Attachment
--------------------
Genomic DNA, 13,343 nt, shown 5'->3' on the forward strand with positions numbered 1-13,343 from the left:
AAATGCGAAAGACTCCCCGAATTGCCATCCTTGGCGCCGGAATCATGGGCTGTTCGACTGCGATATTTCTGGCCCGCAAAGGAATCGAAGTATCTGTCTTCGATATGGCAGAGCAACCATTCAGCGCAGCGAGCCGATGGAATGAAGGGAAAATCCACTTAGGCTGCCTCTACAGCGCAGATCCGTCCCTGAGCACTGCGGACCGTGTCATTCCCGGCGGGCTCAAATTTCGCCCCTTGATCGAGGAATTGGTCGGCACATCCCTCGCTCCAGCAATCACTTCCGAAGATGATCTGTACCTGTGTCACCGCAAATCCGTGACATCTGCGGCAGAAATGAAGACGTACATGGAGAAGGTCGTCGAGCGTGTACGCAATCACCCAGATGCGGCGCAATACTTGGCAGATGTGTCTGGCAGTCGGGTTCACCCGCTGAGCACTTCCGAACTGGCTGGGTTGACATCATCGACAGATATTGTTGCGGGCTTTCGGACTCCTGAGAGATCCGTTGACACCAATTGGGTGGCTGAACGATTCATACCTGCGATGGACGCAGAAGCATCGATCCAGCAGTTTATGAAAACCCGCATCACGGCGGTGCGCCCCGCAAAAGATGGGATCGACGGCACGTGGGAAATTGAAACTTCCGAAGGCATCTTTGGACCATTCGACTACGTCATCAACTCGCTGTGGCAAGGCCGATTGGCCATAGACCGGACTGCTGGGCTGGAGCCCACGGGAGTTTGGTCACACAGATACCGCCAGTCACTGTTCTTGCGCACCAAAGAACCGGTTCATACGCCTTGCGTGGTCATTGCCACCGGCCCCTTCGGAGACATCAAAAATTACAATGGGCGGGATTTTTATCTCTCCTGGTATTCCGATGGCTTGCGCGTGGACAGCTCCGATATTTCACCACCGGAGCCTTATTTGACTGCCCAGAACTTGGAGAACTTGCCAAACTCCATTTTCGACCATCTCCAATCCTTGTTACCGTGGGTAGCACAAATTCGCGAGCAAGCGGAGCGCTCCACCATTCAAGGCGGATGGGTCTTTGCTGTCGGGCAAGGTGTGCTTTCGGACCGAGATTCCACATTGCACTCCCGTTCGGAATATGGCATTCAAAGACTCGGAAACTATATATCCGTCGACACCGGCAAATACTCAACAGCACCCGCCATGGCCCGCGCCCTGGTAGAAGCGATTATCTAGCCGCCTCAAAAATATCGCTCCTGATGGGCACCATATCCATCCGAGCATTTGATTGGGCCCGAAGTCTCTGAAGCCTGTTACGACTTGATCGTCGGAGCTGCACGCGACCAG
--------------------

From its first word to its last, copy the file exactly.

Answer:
Genomic DNA, 13,343 nt, shown 5'->3' on the forward strand with positions numbered 1-13,343 from the left:
AAATGCGAAAGACTCCCCGAATTGCCATCCTTGGCGCCGGAATCATGGGCTGTTCGACTGCGATATTTCTGGCCCGCAAAGGAATCGAAGTATCTGTCTTCGATATGGCAGAGCAACCATTCAGCGCAGCGAGCCGATGGAATGAAGGGAAAATCCACTTAGGCTGCCTCTACAGCGCAGATCCGTCCCTGAGCACTGCGGACCGTGTCATTCCCGGCGGGCTCAAATTTCGCCCCTTGATCGAGGAATTGGTCGGCACATCCCTCGCTCCAGCAATCACTTCCGAAGATGATCTGTACCTGTGTCACCGCAAATCCGTGACATCTGCGGCAGAAATGAAGACGTACATGGAGAAGGTCGTCGAGCGTGTACGCAATCACCCAGATGCGGCGCAATACTTGGCAGATGTGTCTGGCAGTCGGGTTCACCCGCTGAGCACTTCCGAACTGGCTGGGTTGACATCATCGACAGATATTGTTGCGGGCTTTCGGACTCCTGAGAGATCCGTTGACACCAATTGGGTGGCTGAACGATTCATACCTGCGATGGACGCAGAAGCATCGATCCAGCAGTTTATGAAAACCCGCATCACGGCGGTGCGCCCCGCAAAAGATGGGATCGACGGCACGTGGGAAATTGAAACTTCCGAAGGCATCTTTGGACCATTCGACTACGTCATCAACTCGCTGTGGCAAGGCCGATTGGCCATAGACCGGACTGCTGGGCTGGAGCCCACGGGAGTTTGGTCACACAGATACCGCCAGTCACTGTTCTTGCGCACCAAAGAACCGGTTCATACGCCTTGCGTGGTCATTGCCACCGGCCCCTTCGGAGACATCAAAAATTACAATGGGCGGGATTTTTATCTCTCCTGGTATTCCGATGGCTTGCGCGTGGACAGCTCCGATATTTCACCACCGGAGCCTTATTTGACTGCCCAGAACTTGGAGAACTTGCCAAACTCCATTTTCGACCATCTCCAATCCTTGTTACCGTGGGTAGCACAAATTCGCGAGCAAGCGGAGCGCTCCACCATTCAAGGCGGATGGGTCTTTGCTGTCGGGCAAGGTGTGCTTTCGGACCGAGATTCCACATTGCACTCCCGTTCGGAATATGGCATTCAAAGACTCGGAAACTATATATCCGTCGACACCGGCAAATACTCAACAGCACCCGCCATGGCCCGCGCCCTGGTAGAAGCGATTATCTAGCCGCCTCAAAAATATCGCTCCTGATGGGCACCATATCCATCCGAGCATTTGATTGGGCCCGAAGTCTCTGAAGCCTGTTACGACTTGATCGTCGGAGCTGCACGCGACCAG